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There are many ways to analyze your accounting data, ratio analysis being one of them.  When you use ratio analysis, you are comparing figures from different categories.  There are a number of different ratios you or your accountant can use depending upon what represents the most important relationships in the data for your company.

Some of these ratios are explained below:

Liquidity ratios: This ratio is related to the company when it can satisfy it's maturing short term debt.  Liquidity is important when the company wishes to continue business activity in a positive cash flow. When the company is not doing well due to recession or a significant rise in price of some product you are purchasing, liquidity could be inadequate in preventing further losses.  As a result, liquidity is a sign of problems if the ratio is low. Some important liquidity ratios are Working capital,  Current ratio, Quick Ratio and the cash flow ratio.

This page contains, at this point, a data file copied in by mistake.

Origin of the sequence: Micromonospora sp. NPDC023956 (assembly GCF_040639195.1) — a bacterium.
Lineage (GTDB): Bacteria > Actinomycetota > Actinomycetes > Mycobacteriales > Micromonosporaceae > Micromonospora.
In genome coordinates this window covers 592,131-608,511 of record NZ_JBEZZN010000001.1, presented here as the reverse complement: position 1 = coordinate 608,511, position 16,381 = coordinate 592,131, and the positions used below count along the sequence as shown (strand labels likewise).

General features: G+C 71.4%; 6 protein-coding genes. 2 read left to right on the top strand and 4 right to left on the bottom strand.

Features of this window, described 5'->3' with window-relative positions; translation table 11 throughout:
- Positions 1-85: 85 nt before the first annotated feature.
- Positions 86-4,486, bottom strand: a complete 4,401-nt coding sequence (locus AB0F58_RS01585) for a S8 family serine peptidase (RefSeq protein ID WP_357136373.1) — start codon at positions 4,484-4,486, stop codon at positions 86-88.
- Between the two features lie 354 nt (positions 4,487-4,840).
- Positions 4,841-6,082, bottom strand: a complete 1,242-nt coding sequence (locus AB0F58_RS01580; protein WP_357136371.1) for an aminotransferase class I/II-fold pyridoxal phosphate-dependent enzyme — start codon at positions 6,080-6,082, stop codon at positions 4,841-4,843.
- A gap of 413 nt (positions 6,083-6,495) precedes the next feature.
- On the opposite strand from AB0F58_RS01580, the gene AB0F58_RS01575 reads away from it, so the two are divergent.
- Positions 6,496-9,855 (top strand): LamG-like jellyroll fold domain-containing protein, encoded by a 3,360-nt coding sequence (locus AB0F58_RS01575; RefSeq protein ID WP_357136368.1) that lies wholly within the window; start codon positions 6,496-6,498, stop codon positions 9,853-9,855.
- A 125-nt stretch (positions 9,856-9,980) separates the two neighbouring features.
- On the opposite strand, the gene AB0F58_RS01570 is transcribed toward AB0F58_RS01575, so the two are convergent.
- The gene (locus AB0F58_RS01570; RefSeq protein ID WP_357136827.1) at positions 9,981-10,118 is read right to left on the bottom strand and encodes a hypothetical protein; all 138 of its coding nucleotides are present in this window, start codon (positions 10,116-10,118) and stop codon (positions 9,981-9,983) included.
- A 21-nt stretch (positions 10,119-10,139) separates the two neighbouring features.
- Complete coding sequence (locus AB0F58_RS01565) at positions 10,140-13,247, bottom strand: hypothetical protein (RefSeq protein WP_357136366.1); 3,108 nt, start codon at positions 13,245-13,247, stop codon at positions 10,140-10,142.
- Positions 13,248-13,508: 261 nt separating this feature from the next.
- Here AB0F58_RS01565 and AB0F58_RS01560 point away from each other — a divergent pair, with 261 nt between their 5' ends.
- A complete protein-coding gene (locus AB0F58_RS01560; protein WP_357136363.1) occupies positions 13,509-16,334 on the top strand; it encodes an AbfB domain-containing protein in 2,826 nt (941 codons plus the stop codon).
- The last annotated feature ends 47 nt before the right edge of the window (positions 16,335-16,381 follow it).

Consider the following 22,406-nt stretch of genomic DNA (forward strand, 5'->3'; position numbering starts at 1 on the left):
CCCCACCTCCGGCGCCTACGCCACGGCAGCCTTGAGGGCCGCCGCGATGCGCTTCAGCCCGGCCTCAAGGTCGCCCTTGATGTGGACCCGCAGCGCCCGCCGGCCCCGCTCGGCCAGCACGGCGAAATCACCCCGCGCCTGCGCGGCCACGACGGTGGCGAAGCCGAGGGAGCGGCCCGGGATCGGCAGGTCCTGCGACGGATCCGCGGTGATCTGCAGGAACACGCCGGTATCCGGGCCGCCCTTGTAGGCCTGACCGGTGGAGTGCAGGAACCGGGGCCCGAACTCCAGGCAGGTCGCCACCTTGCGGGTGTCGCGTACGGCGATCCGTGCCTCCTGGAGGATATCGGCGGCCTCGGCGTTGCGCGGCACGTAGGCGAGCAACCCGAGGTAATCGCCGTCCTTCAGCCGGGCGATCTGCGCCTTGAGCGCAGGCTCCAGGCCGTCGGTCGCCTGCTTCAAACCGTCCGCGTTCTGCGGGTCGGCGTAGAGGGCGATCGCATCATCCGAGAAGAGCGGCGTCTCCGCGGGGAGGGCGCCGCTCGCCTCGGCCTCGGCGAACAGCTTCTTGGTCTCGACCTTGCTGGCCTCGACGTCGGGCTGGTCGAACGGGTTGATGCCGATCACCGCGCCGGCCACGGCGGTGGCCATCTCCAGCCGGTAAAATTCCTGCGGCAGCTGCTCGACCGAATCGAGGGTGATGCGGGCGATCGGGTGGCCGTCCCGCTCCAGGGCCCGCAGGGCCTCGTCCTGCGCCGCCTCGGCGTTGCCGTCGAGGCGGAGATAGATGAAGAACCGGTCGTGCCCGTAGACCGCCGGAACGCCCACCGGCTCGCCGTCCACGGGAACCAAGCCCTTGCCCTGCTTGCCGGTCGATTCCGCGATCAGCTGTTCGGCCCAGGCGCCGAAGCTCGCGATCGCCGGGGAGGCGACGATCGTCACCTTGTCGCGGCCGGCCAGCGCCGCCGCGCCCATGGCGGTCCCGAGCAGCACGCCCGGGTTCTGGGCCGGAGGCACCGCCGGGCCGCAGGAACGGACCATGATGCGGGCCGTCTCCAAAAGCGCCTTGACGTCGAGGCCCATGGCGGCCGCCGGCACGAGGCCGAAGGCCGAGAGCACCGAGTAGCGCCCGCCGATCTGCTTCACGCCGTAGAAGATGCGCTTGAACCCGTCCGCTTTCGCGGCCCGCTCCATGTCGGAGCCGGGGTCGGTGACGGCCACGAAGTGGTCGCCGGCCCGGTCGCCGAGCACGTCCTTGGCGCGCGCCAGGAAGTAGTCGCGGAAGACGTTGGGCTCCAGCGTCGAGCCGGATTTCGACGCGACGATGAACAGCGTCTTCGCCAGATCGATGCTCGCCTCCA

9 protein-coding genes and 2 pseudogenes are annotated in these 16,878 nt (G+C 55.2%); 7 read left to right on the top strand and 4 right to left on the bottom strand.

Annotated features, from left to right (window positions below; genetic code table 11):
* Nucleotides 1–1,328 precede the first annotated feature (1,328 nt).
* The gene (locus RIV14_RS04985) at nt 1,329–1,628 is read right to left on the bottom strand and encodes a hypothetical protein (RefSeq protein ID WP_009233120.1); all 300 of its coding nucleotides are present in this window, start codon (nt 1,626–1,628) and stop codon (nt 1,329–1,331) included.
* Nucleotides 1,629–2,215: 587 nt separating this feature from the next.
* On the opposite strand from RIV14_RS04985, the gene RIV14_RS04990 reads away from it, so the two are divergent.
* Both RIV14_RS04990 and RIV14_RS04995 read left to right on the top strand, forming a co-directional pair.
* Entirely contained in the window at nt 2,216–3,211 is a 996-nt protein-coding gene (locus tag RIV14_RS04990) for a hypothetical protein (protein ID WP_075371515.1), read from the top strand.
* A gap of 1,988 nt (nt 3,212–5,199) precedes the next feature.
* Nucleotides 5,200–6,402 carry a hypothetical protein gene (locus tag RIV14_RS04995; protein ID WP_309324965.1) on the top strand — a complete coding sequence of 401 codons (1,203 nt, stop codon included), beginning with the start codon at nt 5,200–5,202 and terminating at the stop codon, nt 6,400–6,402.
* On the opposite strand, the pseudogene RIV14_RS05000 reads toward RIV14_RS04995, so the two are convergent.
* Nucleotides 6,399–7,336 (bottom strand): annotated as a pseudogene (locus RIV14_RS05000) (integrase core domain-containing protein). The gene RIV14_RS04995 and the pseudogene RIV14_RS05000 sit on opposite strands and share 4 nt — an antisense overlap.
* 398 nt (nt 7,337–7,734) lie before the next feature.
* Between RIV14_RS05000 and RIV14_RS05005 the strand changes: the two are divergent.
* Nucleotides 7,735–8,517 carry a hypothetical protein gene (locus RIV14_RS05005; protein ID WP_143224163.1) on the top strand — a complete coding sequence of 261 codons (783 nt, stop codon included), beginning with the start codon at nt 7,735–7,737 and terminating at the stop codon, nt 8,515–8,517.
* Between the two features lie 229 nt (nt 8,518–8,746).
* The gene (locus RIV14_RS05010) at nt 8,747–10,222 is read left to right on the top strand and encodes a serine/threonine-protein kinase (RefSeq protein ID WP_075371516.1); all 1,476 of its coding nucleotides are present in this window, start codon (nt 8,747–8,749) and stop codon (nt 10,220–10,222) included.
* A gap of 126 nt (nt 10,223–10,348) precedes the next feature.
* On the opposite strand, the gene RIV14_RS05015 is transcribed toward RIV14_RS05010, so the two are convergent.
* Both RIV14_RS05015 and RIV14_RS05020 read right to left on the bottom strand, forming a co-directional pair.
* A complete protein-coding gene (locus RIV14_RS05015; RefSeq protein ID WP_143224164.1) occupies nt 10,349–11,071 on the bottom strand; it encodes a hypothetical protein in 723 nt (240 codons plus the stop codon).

Working capital=current assets-current liabilities

Current ratio= current assets/current liabilities

Quick ratio= cash+marketable securities+accounts receivable/current liabilities

cash flow ratio=net income+noncash expenses (eg. depr)-noncash revenue

Determining these ratios are vital in understanding how your cash and short term securities are doing. If your banker is requesting ratios from your company, your liquidity ratios are what they look at to see how your debt load is. Your cash flow is an important piece of every business structure and handling it appropriately in all situations keeps your business afloat.

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